Wednesday, February 17, 2016

Council passes Washington Street grand compromise 8-1

The City Council working off a resolution for painted bike lanes introduced by Council President Jen Giattino overwhelmingly approved the basis of that amended plan for Washington St. 8-1.

An original administration plan for protected bike lanes and a narrowed roadway became a roadblock for public acceptance in a long awaited Washington St. redesign. The City Council eventually came out of a transportation subcommittee meeting last night with an alternative plan.

Giattino in the end dissented with an amended change to the painted lanes differentiated with a lesser painted version called a sharrow designation on the northern end above 8th St. See photos below.

A number of business owners and others members of the public tried to stifle the creation of any painted bike lanes on Washington St. The attendance at the meeting was however lower than the special meeting held a week ago Monday.

The photo depicts a Class II bike lane on a street featuring buffers on
both sides within US guidelines. The City Council approved this standard
for downtown below 8th Street.

The current architecture of Washington St. will be preserved, a major business concern with the addition of some available parking due to angled back-in parking on streets on the northern end of town above 8th St.

Earlier Mayor Zimmer addressed the public at the meeting after awarding proclamations for Black History Month, washing her hands of the idea of any painted unprotected bike lanes on Washington Street noting the council may have "other ideas." She did not endorse the eventual plan which passed for safety concerns.

One feature of the redesigned Washington St. will be painted designated Class II bike lanes below 8th Street with a safety space of six feet across meeting US guidelines.

The discussion ran well over two hours before Councilman Peter Cunningham suggested an uptown change reducing the painted bike lanes further above 8th Street which was quickly embraced by council members Ravi Bhalla, Michael Defusco and key approval from Ruben Ramos.

Ramos stated he didn't want to further delay approval of a plan and noted this was a council solution and conversations had taken place between all of the members and the public before the compromise solution was reached.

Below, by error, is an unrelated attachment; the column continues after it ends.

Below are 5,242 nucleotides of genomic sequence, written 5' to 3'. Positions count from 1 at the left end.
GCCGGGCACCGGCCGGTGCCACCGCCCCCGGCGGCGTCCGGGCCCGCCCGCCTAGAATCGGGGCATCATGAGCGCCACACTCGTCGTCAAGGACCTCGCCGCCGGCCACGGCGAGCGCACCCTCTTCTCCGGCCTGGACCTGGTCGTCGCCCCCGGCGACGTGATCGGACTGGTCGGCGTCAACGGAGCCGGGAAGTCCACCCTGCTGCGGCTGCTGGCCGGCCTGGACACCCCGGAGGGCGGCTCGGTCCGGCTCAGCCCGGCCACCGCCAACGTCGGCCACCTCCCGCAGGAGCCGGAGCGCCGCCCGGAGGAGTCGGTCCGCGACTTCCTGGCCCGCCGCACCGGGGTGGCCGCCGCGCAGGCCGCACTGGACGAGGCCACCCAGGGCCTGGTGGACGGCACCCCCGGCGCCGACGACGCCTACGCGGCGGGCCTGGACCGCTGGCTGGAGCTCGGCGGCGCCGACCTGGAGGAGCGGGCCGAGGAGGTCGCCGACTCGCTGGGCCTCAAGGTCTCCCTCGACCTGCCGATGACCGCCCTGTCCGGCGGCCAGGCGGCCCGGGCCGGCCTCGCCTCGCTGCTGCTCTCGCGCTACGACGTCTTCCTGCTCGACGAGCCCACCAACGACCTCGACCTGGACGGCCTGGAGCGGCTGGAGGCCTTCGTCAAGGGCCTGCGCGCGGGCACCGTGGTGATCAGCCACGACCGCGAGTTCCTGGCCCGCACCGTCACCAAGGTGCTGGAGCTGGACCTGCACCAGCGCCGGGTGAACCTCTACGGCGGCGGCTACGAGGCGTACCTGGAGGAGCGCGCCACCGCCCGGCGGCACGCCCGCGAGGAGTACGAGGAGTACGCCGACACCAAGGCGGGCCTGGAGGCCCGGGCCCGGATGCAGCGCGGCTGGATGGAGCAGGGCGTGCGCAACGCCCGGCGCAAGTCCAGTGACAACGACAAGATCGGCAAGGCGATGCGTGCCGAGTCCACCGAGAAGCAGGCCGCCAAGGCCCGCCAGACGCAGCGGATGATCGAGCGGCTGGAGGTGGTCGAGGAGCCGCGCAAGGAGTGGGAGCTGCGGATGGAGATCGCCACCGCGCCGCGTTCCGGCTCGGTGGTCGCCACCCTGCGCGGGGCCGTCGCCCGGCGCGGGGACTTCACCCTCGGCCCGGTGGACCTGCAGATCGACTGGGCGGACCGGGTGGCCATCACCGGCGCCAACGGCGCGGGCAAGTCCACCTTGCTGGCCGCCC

The approval by the City Council means groundbreaking is possible this fall with passage of a funding ordinance.

An aggressive construction plan projects a calendar year to complete the Washington St. redesign.

The sharrow indicators for bikes will be featured above 8th St.
The difference uptown will allow for more angled parking.

Talking Ed Note: Council President Giattino wasn't comfortable with the amendment to her resolution on the fly and said the council should work off suggestions by engineering professionals. In the end, the council came together and acted to complete an approval tonight.

Breaking: Mayor throws in the towel on bike lanes

Mayor Dawn Zimmer responding to public
reaction opted to pull back a plan for
protected bike lanes on Washington St.
Mayor Zimmer after making several awards for Black History Month to Hoboken residents made some impromptu remarks on bike lanes and the original plan as presented in resolution no. 1 for the Washington St. redesign.

Saying she wanted to offer her perspective, the mayor spoke to the audience saying "maybe Hoboken isn't ready" for her Washington St. plan with protected bike lanes and she would "pull it back." Her remarks were met with spontaneous applause from the spectators in attendance.

The mayor said she viewed safety as important in the Washington St. redesign and the council may have "other ideas."

City Council President Jen Giattino followed with an introduction of the consulting vendor T&M but said there was no council sponsors for the original resolution no. 1 but there are council sponsors for "an amended resolution."

The vendor T&M is discussing the retention of the general Washington Street architecture with painted lines on the sides of the street for bike lanes. The designation of painted lines for bikes will allow the continued access of cyclists on Washington St.

A turning lane is being presented as an option on Washington Street as part of the final suggestions. Some uptown back-in angle parking is part of the plan on the table for a council vote tonight.

Hoboken Police Chief Ken Ferrante made some brief remarks on back-in angled parking describing it a positive experience at the police station on lower Hudson St. saying it was safer after a learning curve.

Talking Ed Note: The City Council is contemplating painted bike lanes, called Class II with a resolution introduced by the Council President Jen Giattino.

Photo courtesy the Hudson County View

City Council: Washington Street redesign front and center tonight @ 7:00

Tonight's Hoboken City Council meeting is set for major action on moving forward the Washington Street redesign with resolution no. 1.

There's been a significant response from the public on all aspects of the proposal.

A compromise effort may be in the works seeing some changes in the legislation as proposed.

The link to resolution no. 1 and the full council agenda this evening is available at the link:


Mayor's remarks on revised Rebuild by Design plans

The following video report comes courtesy of Michael Rodriguez for the Hudson County View:

For the complete report, please see the Hudson County View:

Talking Ed Note Correction: Yesterday MSV's Horse Sense editorial referenced a possible referendum option for the Washington Street redesign. A referendum is available only for an ordinance required for the funding of the plan.

Tonight's City Council meeting  will vote on a resolution which may be revised before final introduction.